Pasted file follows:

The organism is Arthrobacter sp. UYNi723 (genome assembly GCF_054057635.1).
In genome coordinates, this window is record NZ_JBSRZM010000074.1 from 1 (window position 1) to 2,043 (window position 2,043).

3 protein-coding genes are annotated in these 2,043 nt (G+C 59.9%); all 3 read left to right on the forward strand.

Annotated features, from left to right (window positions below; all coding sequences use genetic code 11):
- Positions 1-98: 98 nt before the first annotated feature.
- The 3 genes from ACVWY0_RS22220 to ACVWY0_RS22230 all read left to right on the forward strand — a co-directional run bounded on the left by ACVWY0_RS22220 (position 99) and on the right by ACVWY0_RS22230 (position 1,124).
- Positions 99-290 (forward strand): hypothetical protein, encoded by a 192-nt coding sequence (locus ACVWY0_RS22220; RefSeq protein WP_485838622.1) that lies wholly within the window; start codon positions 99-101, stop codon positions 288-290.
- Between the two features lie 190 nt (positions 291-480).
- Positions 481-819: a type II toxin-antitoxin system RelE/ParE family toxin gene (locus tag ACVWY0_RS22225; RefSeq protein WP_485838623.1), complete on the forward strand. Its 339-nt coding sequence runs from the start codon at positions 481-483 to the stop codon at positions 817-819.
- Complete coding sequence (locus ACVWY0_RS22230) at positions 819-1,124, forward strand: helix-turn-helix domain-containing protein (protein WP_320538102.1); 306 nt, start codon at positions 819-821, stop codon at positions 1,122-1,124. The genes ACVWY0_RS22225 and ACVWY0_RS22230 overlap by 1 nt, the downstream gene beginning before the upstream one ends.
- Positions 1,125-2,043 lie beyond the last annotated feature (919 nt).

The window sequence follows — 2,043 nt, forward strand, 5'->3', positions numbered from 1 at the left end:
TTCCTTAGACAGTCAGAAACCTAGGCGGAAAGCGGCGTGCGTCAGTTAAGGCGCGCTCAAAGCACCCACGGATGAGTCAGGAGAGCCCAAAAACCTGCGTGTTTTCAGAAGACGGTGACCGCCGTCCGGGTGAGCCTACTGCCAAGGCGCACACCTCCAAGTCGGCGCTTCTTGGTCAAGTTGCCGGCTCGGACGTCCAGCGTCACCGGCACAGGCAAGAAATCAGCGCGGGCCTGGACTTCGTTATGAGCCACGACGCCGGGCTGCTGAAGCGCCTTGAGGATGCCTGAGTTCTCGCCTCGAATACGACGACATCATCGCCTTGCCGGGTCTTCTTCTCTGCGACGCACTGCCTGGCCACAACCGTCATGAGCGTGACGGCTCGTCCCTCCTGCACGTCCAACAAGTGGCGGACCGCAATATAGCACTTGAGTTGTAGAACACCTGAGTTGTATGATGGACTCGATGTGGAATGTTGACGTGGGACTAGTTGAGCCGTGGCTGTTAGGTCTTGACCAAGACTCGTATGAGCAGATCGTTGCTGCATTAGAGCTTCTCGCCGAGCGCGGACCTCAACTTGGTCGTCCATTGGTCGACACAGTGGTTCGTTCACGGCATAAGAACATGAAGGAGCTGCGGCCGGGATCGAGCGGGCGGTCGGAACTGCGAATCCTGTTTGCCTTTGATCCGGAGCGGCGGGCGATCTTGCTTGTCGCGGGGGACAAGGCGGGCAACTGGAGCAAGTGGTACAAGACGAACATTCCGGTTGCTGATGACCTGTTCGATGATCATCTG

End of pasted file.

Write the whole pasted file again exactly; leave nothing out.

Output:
The organism is Arthrobacter sp. UYNi723 (genome assembly GCF_054057635.1).
In genome coordinates, this window is record NZ_JBSRZM010000074.1 from 1 (window position 1) to 2,043 (window position 2,043).

3 protein-coding genes are annotated in these 2,043 nt (G+C 59.9%); all 3 read left to right on the forward strand.

Annotated features, from left to right (window positions below; all coding sequences use genetic code 11):
- Positions 1-98: 98 nt before the first annotated feature.
- The 3 genes from ACVWY0_RS22220 to ACVWY0_RS22230 all read left to right on the forward strand — a co-directional run bounded on the left by ACVWY0_RS22220 (position 99) and on the right by ACVWY0_RS22230 (position 1,124).
- Positions 99-290 (forward strand): hypothetical protein, encoded by a 192-nt coding sequence (locus ACVWY0_RS22220; RefSeq protein WP_485838622.1) that lies wholly within the window; start codon positions 99-101, stop codon positions 288-290.
- Between the two features lie 190 nt (positions 291-480).
- Positions 481-819: a type II toxin-antitoxin system RelE/ParE family toxin gene (locus tag ACVWY0_RS22225; RefSeq protein WP_485838623.1), complete on the forward strand. Its 339-nt coding sequence runs from the start codon at positions 481-483 to the stop codon at positions 817-819.
- Complete coding sequence (locus ACVWY0_RS22230) at positions 819-1,124, forward strand: helix-turn-helix domain-containing protein (protein WP_320538102.1); 306 nt, start codon at positions 819-821, stop codon at positions 1,122-1,124. The genes ACVWY0_RS22225 and ACVWY0_RS22230 overlap by 1 nt, the downstream gene beginning before the upstream one ends.
- Positions 1,125-2,043 lie beyond the last annotated feature (919 nt).

The window sequence follows — 2,043 nt, forward strand, 5'->3', positions numbered from 1 at the left end:
TTCCTTAGACAGTCAGAAACCTAGGCGGAAAGCGGCGTGCGTCAGTTAAGGCGCGCTCAAAGCACCCACGGATGAGTCAGGAGAGCCCAAAAACCTGCGTGTTTTCAGAAGACGGTGACCGCCGTCCGGGTGAGCCTACTGCCAAGGCGCACACCTCCAAGTCGGCGCTTCTTGGTCAAGTTGCCGGCTCGGACGTCCAGCGTCACCGGCACAGGCAAGAAATCAGCGCGGGCCTGGACTTCGTTATGAGCCACGACGCCGGGCTGCTGAAGCGCCTTGAGGATGCCTGAGTTCTCGCCTCGAATACGACGACATCATCGCCTTGCCGGGTCTTCTTCTCTGCGACGCACTGCCTGGCCACAACCGTCATGAGCGTGACGGCTCGTCCCTCCTGCACGTCCAACAAGTGGCGGACCGCAATATAGCACTTGAGTTGTAGAACACCTGAGTTGTATGATGGACTCGATGTGGAATGTTGACGTGGGACTAGTTGAGCCGTGGCTGTTAGGTCTTGACCAAGACTCGTATGAGCAGATCGTTGCTGCATTAGAGCTTCTCGCCGAGCGCGGACCTCAACTTGGTCGTCCATTGGTCGACACAGTGGTTCGTTCACGGCATAAGAACATGAAGGAGCTGCGGCCGGGATCGAGCGGGCGGTCGGAACTGCGAATCCTGTTTGCCTTTGATCCGGAGCGGCGGGCGATCTTGCTTGTCGCGGGGGACAAGGCGGGCAACTGGAGCAAGTGGTACAAGACGAACATTCCGGTTGCTGATGACCTGTTCGATGATCATCTG